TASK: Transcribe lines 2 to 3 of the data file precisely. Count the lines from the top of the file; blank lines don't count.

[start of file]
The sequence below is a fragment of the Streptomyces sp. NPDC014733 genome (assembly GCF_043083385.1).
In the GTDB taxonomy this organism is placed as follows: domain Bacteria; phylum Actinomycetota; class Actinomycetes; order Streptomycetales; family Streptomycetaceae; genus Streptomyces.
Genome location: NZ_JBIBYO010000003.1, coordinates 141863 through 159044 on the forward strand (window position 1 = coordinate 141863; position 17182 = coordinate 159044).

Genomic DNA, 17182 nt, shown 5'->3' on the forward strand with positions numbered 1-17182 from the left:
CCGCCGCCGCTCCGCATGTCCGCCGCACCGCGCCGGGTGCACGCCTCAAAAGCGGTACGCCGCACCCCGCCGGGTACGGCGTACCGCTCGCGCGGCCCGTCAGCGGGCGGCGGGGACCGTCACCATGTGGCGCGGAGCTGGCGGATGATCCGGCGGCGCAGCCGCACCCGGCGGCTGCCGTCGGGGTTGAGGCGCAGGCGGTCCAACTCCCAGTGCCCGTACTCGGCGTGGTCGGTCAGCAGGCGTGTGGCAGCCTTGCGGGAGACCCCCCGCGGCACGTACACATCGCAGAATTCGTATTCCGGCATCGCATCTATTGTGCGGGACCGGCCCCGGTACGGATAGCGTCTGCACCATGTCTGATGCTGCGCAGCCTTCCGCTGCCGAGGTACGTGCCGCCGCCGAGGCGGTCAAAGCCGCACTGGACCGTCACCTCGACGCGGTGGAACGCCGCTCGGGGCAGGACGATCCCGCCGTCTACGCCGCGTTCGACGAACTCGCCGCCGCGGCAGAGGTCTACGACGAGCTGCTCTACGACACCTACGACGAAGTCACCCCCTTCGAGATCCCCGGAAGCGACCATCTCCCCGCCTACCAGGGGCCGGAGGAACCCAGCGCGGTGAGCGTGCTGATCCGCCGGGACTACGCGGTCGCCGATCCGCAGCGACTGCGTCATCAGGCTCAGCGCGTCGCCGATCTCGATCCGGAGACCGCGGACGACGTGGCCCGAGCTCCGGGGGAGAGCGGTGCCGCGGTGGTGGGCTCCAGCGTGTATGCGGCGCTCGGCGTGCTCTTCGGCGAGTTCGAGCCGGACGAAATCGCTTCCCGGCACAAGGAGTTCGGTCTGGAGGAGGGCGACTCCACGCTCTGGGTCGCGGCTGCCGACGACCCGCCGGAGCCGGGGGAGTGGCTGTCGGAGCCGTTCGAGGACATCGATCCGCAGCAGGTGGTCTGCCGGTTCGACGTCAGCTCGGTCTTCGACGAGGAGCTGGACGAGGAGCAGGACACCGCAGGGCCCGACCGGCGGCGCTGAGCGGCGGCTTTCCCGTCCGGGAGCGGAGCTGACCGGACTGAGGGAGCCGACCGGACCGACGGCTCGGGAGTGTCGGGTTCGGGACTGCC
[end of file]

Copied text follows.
In the GTDB taxonomy this organism is placed as follows: domain Bacteria; phylum Actinomycetota; class Actinomycetes; order Streptomycetales; family Streptomycetaceae; genus Streptomyces.
Genome location: NZ_JBIBYO010000003.1, coordinates 141863 through 159044 on the forward strand (window position 1 = coordinate 141863; position 17182 = coordinate 159044).